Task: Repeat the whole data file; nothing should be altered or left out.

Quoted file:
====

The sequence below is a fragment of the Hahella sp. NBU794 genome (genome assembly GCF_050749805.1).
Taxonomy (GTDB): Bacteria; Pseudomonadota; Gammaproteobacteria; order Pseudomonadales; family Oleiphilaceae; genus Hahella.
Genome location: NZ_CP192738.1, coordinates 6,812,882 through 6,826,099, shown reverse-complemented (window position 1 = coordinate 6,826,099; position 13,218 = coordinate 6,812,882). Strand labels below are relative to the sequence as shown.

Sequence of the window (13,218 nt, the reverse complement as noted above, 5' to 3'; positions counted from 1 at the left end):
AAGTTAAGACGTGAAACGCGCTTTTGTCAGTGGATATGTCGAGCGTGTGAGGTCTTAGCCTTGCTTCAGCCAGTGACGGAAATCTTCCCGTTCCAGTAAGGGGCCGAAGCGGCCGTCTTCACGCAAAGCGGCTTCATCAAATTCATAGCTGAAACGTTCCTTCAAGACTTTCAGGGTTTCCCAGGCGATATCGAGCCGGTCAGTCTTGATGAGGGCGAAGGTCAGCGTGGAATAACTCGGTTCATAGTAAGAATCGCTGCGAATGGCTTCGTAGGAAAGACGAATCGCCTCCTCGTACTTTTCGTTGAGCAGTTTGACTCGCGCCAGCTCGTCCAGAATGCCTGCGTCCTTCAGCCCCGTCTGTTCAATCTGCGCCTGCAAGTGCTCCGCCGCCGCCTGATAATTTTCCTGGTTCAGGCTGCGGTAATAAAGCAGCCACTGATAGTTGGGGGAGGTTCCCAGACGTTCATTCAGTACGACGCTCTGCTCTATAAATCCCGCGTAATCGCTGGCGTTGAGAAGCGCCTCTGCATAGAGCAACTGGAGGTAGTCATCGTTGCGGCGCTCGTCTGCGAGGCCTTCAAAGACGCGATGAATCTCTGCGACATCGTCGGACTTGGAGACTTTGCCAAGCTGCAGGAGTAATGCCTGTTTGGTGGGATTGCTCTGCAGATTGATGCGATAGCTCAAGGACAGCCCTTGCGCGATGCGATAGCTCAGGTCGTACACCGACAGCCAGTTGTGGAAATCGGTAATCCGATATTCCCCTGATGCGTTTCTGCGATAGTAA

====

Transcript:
The sequence below is a fragment of the Hahella sp. NBU794 genome (genome assembly GCF_050749805.1).
Taxonomy (GTDB): Bacteria; Pseudomonadota; Gammaproteobacteria; order Pseudomonadales; family Oleiphilaceae; genus Hahella.
Genome location: NZ_CP192738.1, coordinates 6,812,882 through 6,826,099, shown reverse-complemented (window position 1 = coordinate 6,826,099; position 13,218 = coordinate 6,812,882). Strand labels below are relative to the sequence as shown.

Sequence of the window (13,218 nt, the reverse complement as noted above, 5' to 3'; positions counted from 1 at the left end):
AAGTTAAGACGTGAAACGCGCTTTTGTCAGTGGATATGTCGAGCGTGTGAGGTCTTAGCCTTGCTTCAGCCAGTGACGGAAATCTTCCCGTTCCAGTAAGGGGCCGAAGCGGCCGTCTTCACGCAAAGCGGCTTCATCAAATTCATAGCTGAAACGTTCCTTCAAGACTTTCAGGGTTTCCCAGGCGATATCGAGCCGGTCAGTCTTGATGAGGGCGAAGGTCAGCGTGGAATAACTCGGTTCATAGTAAGAATCGCTGCGAATGGCTTCGTAGGAAAGACGAATCGCCTCCTCGTACTTTTCGTTGAGCAGTTTGACTCGCGCCAGCTCGTCCAGAATGCCTGCGTCCTTCAGCCCCGTCTGTTCAATCTGCGCCTGCAAGTGCTCCGCCGCCGCCTGATAATTTTCCTGGTTCAGGCTGCGGTAATAAAGCAGCCACTGATAGTTGGGGGAGGTTCCCAGACGTTCATTCAGTACGACGCTCTGCTCTATAAATCCCGCGTAATCGCTGGCGTTGAGAAGCGCCTCTGCATAGAGCAACTGGAGGTAGTCATCGTTGCGGCGCTCGTCTGCGAGGCCTTCAAAGACGCGATGAATCTCTGCGACATCGTCGGACTTGGAGACTTTGCCAAGCTGCAGGAGTAATGCCTGTTTGGTGGGATTGCTCTGCAGATTGATGCGATAGCTCAAGGACAGCCCTTGCGCGATGCGATAGCTCAGGTCGTACACCGACAGCCAGTTGTGGAAATCGGTAATCCGATATTCCCCTGATGCGTTTCTGCGATAGTAA